|During his "I did not have sexual or financial relations with that woman" press conference this morning, John McCain fielded what seemed like a side question about his campaign's apparent push to drop out of the public financing system.
McCain has been ripping Barack Obama for supposedly backing out of a pledge to accept public financing (Obama would be a fool to do so, clearly, and as my friend Tameka put it recently, he should just say "my bad," and move on. The public won't even remember) and now is apparently trying to back out himself. Hm. Well, Houston, we have a wee problem, and it plays into a narrative that's building about Mr. McCain, given the New York Times contretemps, and it's one that's familiar to McCain haters in the GOP: John McCain as tisking campaign finance hypocrite.
From the AP today:
McCain Loan Raises FEC Questions
By JIM KUHNHENN – 6 hours ago
WASHINGTON (AP) — The government's top campaign finance regulator says John McCain can't drop out of the primary election's public financing system until he answers questions about a loan he obtained to kickstart his once faltering presidential campaign.
Federal Election Commission Chairman David Mason, in a letter to McCain this week, said the all-but-certain Republican nominee needs to assure the commission that he did not use the promise of public money to help secure a $4 million line of credit he obtained in November.
McCain's lawyer, Trevor Potter, said Wednesday evening that McCain has withdrawn from the system and that the FEC can't stop him. Potter said the campaign did not encumber the public funds in any way.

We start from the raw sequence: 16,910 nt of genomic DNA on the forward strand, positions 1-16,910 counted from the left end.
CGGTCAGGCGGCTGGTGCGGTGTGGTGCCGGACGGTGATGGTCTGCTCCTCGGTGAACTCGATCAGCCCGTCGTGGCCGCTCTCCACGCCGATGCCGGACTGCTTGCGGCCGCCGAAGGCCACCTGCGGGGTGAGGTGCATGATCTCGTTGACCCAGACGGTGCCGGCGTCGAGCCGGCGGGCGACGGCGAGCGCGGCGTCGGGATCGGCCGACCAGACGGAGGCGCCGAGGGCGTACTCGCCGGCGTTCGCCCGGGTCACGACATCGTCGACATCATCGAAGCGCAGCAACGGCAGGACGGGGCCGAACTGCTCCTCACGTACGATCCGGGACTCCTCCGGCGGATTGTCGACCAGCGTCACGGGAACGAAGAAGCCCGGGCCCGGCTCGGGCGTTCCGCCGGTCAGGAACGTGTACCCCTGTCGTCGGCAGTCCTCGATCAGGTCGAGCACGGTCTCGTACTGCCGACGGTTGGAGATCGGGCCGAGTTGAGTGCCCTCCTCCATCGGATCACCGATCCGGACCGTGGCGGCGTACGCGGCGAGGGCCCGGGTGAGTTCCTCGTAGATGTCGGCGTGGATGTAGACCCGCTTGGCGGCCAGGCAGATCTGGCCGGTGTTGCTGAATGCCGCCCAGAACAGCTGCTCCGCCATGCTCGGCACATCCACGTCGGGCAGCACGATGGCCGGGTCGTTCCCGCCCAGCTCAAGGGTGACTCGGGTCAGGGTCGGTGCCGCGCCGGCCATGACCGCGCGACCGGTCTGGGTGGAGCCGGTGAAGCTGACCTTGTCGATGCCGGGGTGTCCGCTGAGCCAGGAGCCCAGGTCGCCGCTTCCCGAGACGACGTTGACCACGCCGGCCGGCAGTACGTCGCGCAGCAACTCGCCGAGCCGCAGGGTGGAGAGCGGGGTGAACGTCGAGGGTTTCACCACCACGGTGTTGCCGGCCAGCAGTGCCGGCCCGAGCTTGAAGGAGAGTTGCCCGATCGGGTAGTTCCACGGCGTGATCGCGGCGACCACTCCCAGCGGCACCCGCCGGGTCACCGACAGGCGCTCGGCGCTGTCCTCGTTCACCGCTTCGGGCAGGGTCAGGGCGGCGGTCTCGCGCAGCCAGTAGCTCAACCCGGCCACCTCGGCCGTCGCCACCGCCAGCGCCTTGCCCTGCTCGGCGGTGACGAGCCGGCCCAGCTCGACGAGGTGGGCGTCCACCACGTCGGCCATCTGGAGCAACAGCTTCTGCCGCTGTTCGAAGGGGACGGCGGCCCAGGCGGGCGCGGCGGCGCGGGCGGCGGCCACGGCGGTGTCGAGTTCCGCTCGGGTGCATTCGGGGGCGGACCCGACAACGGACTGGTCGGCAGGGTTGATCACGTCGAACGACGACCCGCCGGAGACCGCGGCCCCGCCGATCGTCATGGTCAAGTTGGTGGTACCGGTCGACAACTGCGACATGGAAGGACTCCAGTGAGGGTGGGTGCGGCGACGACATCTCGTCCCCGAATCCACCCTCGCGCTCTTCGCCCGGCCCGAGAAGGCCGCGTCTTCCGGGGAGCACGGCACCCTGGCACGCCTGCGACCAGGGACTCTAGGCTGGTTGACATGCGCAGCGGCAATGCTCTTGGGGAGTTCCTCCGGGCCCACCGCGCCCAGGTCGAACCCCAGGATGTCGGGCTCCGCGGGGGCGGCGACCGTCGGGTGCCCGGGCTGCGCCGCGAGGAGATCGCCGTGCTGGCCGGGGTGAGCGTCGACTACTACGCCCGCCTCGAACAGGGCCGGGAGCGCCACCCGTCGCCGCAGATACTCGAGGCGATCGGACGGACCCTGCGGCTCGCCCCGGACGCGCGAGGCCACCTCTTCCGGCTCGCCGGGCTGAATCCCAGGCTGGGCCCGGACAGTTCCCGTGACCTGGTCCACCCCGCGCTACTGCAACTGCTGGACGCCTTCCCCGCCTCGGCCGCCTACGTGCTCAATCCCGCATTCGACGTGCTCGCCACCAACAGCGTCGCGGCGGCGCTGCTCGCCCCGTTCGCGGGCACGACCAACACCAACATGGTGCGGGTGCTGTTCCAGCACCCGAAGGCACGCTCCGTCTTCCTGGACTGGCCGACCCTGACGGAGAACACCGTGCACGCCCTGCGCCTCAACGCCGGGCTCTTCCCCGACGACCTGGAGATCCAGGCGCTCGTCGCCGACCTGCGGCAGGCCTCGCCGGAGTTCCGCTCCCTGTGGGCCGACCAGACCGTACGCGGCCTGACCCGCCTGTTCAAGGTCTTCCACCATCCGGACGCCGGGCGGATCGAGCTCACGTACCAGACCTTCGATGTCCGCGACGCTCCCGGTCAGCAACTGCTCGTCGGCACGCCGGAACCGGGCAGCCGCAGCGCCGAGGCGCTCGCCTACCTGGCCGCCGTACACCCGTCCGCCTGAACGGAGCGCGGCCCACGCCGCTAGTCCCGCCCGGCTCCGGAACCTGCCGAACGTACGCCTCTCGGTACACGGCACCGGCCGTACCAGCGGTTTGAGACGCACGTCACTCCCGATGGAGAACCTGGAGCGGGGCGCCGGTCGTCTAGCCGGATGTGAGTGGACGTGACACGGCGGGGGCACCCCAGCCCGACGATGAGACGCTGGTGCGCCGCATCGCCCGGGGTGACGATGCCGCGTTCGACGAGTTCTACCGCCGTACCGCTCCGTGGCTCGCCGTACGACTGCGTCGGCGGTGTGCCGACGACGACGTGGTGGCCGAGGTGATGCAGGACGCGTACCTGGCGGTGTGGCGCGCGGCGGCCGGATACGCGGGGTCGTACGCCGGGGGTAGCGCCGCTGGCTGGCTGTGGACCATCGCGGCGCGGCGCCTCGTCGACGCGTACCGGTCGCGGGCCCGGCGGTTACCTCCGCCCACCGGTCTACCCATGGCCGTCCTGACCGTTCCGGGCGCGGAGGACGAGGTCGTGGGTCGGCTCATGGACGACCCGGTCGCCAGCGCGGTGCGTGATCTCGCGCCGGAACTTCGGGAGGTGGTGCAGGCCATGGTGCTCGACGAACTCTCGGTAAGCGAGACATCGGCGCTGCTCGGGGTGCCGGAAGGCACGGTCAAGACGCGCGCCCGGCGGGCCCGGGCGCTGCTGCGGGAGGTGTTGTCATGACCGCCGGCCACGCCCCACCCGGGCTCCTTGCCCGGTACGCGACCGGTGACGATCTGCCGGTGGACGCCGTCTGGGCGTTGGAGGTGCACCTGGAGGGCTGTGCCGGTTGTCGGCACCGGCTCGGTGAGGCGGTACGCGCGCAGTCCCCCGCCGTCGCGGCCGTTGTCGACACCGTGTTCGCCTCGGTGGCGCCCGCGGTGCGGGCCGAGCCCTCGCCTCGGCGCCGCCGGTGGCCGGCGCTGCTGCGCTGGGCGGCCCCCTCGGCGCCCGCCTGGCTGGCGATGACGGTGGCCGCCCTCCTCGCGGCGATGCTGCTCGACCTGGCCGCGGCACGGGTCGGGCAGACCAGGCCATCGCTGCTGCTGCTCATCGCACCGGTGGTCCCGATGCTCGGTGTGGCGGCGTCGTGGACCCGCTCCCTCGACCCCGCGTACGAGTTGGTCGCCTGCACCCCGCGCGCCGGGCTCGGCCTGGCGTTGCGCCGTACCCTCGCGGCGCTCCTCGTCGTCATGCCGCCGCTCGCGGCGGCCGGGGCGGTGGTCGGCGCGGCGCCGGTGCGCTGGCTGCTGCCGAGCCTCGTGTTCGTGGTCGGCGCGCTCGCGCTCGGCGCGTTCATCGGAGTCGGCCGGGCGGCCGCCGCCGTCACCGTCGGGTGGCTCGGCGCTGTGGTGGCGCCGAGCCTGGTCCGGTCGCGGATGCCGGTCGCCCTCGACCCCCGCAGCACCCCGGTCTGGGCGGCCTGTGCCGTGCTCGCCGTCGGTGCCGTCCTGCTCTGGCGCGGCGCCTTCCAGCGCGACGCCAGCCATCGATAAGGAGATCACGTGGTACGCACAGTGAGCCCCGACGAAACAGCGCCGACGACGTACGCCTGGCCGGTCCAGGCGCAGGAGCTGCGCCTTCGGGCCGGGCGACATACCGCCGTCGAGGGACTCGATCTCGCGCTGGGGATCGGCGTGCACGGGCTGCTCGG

McCain, a longtime advocate of stricter limits on money in politics, was one of the few leading presidential candidates to seek FEC certification for public money during the primaries. The FEC determined that he was entitled to at least $5.8 million. But McCain did not obtain the money, and he notified the FEC earlier this month that he would bypass the system, freeing him from its spending limits.
But just as McCain was beginning to turn his attention to a likely Democratic opponent, Mason, a Republican appointee to the commission, essentially said, "Not so fast." ...
... At issue is the fine print in the loan agreement between McCain and Fidelity Bank & Trust. McCain secured the loan using his list of contributors, his promise to use that list to raise money to pay off the loan and by taking out a life insurance policy.
But the agreement also said that if McCain were to withdraw from the public financing system before the end of 2007 and then were to lose the New Hampshire primary by more than 10 percentage points, he would have had to reapply to the FEC for public matching funds and provide the bank additional collateral for the loan.
In his letter to McCain, Mason said the commission would allow a candidate to withdraw from the public finance system as long as he had not received any public funds and had not pledged the certification of such funds "as security for private financing."
Citing the loan agreement, Mason wrote: "We note that in your letter, you state that neither you nor your (presidential campaign) committee has pledged the certification of matching payment funds as security for private financing. In preparation for commission consideration of your request upon establishment of a quorum, we invite you to expand on the rationale for that conclusion."
McCain has been an outspoken critic of the FEC and he and Mason have had ideological differences over campaign finance law for years. ...
Keith Olbermann reported on the McCain loan on "Countdown" this week, and it's an issue that should be explored, because if John McCain is going to lecture the rest of the political world about earmarks, integrity and campaign finance reform, he ought at minimum to live up to his own standards.
Labels: 2008 election, campaigns, John McCain, presidential candidates, Republicans, scandals